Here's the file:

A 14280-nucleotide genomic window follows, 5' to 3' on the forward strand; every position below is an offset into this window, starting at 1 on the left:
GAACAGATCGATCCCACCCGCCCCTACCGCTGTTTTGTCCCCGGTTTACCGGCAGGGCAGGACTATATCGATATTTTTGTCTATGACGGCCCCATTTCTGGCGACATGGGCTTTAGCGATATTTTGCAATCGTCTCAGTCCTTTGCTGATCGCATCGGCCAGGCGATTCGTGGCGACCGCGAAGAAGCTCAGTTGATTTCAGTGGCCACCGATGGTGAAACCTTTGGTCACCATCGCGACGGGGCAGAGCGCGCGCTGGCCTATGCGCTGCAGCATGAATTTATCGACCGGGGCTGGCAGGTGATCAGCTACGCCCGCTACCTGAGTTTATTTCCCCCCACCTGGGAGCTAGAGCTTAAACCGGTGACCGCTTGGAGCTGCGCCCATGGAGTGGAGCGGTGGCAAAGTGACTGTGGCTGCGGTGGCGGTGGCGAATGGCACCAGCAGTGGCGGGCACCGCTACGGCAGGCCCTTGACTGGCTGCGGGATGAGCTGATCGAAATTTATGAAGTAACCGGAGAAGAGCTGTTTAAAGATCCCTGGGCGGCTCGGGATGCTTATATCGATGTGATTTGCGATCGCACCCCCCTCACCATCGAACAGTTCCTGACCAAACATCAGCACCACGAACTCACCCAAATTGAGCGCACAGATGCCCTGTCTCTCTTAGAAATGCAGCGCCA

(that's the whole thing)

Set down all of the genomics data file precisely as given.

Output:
A 14280-nucleotide genomic window follows, 5' to 3' on the forward strand; every position below is an offset into this window, starting at 1 on the left:
GAACAGATCGATCCCACCCGCCCCTACCGCTGTTTTGTCCCCGGTTTACCGGCAGGGCAGGACTATATCGATATTTTTGTCTATGACGGCCCCATTTCTGGCGACATGGGCTTTAGCGATATTTTGCAATCGTCTCAGTCCTTTGCTGATCGCATCGGCCAGGCGATTCGTGGCGACCGCGAAGAAGCTCAGTTGATTTCAGTGGCCACCGATGGTGAAACCTTTGGTCACCATCGCGACGGGGCAGAGCGCGCGCTGGCCTATGCGCTGCAGCATGAATTTATCGACCGGGGCTGGCAGGTGATCAGCTACGCCCGCTACCTGAGTTTATTTCCCCCCACCTGGGAGCTAGAGCTTAAACCGGTGACCGCTTGGAGCTGCGCCCATGGAGTGGAGCGGTGGCAAAGTGACTGTGGCTGCGGTGGCGGTGGCGAATGGCACCAGCAGTGGCGGGCACCGCTACGGCAGGCCCTTGACTGGCTGCGGGATGAGCTGATCGAAATTTATGAAGTAACCGGAGAAGAGCTGTTTAAAGATCCCTGGGCGGCTCGGGATGCTTATATCGATGTGATTTGCGATCGCACCCCCCTCACCATCGAACAGTTCCTGACCAAACATCAGCACCACGAACTCACCCAAATTGAGCGCACAGATGCCCTGTCTCTCTTAGAAATGCAGCGCCA